6. In all the agreements to convey immoveable property, usually time is not the essence of contract. The question has been elaborately dealt with by the Privy Council in Jamshed Khodaram Irani v. Burjorji Dhunjibhai I.L.R. (1916) Bom. 289, In that case the contract provided that should the purchaser not pay the amount within the fixed period mentioned in it he was to have no right to the deposit or earnest money paid on account and any claim of his was to be void, and the vendor was, after that date, to be at liberty to re-sell. In spite of such a specific clause the Privy Council held, after referring to Section 55. of the Indian Contract Act, 1872 that the law of equity which governs the rights of the parties in cases of specific performance of contracts to sell real estate, looks not at the letter but at the substance of the agreement in order to ascertain whether the parties, notwithstanding that they named a specific time within which completion was to take place, really and in substance intended more than that it should take place within a reasonable time. Their Lordships observed:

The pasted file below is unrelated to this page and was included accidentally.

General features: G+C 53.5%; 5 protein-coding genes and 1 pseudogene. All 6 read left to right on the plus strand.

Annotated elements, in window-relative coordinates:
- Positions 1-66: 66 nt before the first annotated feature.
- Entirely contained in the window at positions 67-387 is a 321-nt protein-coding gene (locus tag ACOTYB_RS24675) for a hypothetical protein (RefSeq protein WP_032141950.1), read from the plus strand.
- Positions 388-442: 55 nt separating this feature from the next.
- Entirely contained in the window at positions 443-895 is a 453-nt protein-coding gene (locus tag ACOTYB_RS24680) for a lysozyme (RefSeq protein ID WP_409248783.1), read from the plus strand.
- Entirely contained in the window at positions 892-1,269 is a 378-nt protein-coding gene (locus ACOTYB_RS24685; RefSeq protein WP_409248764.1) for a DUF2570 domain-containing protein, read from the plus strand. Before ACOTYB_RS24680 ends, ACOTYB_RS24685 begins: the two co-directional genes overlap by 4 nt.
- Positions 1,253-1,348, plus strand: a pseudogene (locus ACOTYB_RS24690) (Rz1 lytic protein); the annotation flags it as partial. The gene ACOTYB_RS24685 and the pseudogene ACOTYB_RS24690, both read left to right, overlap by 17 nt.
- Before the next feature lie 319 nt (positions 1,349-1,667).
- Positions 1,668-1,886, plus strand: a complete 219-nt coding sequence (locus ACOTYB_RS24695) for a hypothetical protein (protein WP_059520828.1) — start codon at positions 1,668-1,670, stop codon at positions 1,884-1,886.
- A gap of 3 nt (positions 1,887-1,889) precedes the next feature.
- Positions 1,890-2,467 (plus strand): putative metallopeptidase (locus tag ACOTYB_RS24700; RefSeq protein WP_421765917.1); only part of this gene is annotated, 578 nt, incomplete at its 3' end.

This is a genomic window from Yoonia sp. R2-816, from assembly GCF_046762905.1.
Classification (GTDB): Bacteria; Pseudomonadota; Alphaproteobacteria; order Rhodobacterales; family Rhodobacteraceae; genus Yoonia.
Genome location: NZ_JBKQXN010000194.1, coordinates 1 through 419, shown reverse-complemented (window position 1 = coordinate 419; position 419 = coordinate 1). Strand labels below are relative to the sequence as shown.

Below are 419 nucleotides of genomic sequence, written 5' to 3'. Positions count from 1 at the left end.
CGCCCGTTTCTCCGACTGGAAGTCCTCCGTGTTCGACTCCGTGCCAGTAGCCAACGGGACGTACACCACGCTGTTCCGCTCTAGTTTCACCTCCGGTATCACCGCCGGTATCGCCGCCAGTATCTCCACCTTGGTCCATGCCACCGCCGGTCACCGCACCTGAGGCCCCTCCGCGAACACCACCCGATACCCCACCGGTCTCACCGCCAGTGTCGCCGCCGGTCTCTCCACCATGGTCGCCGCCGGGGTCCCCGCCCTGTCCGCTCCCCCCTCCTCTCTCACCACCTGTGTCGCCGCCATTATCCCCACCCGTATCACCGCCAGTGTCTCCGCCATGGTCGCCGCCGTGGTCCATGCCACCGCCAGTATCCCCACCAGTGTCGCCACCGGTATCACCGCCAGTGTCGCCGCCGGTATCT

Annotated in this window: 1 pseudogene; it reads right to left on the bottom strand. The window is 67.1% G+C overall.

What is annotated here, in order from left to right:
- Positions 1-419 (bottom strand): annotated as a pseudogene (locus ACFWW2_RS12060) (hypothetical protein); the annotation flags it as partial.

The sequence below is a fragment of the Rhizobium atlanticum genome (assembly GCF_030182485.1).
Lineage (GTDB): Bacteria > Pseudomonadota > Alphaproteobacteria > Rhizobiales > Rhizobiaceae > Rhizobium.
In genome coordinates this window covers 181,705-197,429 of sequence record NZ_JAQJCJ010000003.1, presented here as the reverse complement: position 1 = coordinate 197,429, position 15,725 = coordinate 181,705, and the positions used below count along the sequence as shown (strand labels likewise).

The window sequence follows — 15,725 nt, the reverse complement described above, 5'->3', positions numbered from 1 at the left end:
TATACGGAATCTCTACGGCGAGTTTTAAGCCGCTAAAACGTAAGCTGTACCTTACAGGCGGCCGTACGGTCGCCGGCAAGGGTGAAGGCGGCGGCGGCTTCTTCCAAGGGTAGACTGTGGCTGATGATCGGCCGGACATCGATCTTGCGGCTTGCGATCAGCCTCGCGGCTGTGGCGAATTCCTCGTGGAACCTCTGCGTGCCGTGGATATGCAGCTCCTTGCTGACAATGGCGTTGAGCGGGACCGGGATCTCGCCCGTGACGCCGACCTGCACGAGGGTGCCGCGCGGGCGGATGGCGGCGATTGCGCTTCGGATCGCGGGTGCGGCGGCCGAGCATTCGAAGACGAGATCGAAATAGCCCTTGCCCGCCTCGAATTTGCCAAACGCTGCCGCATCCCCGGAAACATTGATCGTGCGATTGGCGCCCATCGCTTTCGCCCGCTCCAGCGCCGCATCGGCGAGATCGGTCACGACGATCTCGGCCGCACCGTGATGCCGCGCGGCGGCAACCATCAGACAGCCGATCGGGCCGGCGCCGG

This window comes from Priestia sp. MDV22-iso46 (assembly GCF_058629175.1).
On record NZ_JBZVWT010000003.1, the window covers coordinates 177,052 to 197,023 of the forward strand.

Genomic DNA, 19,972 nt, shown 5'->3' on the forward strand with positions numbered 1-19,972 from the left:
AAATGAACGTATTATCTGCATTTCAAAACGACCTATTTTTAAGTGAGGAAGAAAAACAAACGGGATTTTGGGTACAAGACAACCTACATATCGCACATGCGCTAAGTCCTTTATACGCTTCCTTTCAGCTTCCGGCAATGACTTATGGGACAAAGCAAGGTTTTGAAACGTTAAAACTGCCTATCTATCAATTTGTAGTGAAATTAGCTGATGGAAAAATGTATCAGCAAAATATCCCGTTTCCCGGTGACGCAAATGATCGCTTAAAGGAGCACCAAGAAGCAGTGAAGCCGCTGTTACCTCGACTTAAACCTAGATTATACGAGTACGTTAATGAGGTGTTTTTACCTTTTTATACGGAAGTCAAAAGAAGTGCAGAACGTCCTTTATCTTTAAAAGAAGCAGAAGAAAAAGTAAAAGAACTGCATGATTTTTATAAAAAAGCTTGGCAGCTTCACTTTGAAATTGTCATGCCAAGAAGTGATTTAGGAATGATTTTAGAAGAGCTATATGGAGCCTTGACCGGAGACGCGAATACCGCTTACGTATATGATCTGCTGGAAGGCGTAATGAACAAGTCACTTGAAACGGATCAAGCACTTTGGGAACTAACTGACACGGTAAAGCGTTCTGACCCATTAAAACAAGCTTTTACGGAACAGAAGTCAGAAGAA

But to have this effect the language of the stipulation must show that the intention was to make the rights of the parties depend on the observance of the time limits prescribed in a fashion which is unmistakeable. The language will have this effect if it plainly excludes the notion that these time limits were of merely secondary importance in the bargain, and that to disregard them would be to disregard nothing that lay at its foundation. Prima facie, equity treats the importance of such time limits as being subordinate to the main purpose of the parties, and it will enjoin specific performance notwithstanding that from the point of view of Court of Law the contract has not been literally performed by the plaintiff as regards the time limit specified.
In this case, Mr. M.S. Venkatarama Iyer, strongly relied on the provision in the agreement that if the plaintiff failed to pay the amount, the agreement not only gets cancelled, but also he would stand to lose the advance amount and shall be deemed to have lost all rights in the property. This clause in the agreement is more or less similar to the one that was dealt with by the Privy Council in Jamshed Khodaram Irani v. Burjorji Dhunibhai I.L.R. (1916) Bom. 889 and that decision is on all fours and is applicable to the facts of this case. We therefore consider that time is not the essence of the contract.